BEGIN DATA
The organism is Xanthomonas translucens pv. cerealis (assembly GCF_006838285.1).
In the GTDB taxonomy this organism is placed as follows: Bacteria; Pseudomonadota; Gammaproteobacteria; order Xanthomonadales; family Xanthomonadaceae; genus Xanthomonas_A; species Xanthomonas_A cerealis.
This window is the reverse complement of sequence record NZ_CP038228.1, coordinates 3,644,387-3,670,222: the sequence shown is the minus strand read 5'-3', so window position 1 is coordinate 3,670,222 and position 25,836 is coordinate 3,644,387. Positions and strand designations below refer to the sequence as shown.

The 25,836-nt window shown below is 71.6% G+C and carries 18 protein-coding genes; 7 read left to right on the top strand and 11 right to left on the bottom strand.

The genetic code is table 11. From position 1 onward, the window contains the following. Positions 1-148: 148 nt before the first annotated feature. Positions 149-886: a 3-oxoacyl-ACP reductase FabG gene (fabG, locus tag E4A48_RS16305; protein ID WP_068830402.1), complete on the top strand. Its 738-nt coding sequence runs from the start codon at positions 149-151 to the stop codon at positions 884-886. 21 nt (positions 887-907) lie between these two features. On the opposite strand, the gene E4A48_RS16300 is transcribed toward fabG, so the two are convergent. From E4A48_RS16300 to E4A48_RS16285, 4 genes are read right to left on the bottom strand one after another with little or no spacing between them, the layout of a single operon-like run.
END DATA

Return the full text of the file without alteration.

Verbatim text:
The organism is Xanthomonas translucens pv. cerealis (assembly GCF_006838285.1).
In the GTDB taxonomy this organism is placed as follows: Bacteria; Pseudomonadota; Gammaproteobacteria; order Xanthomonadales; family Xanthomonadaceae; genus Xanthomonas_A; species Xanthomonas_A cerealis.
This window is the reverse complement of sequence record NZ_CP038228.1, coordinates 3,644,387-3,670,222: the sequence shown is the minus strand read 5'-3', so window position 1 is coordinate 3,670,222 and position 25,836 is coordinate 3,644,387. Positions and strand designations below refer to the sequence as shown.

The 25,836-nt window shown below is 71.6% G+C and carries 18 protein-coding genes; 7 read left to right on the top strand and 11 right to left on the bottom strand.

The genetic code is table 11. From position 1 onward, the window contains the following. Positions 1-148: 148 nt before the first annotated feature. Positions 149-886: a 3-oxoacyl-ACP reductase FabG gene (fabG, locus tag E4A48_RS16305; protein ID WP_068830402.1), complete on the top strand. Its 738-nt coding sequence runs from the start codon at positions 149-151 to the stop codon at positions 884-886. 21 nt (positions 887-907) lie between these two features. On the opposite strand, the gene E4A48_RS16300 is transcribed toward fabG, so the two are convergent. From E4A48_RS16300 to E4A48_RS16285, 4 genes are read right to left on the bottom strand one after another with little or no spacing between them, the layout of a single operon-like run.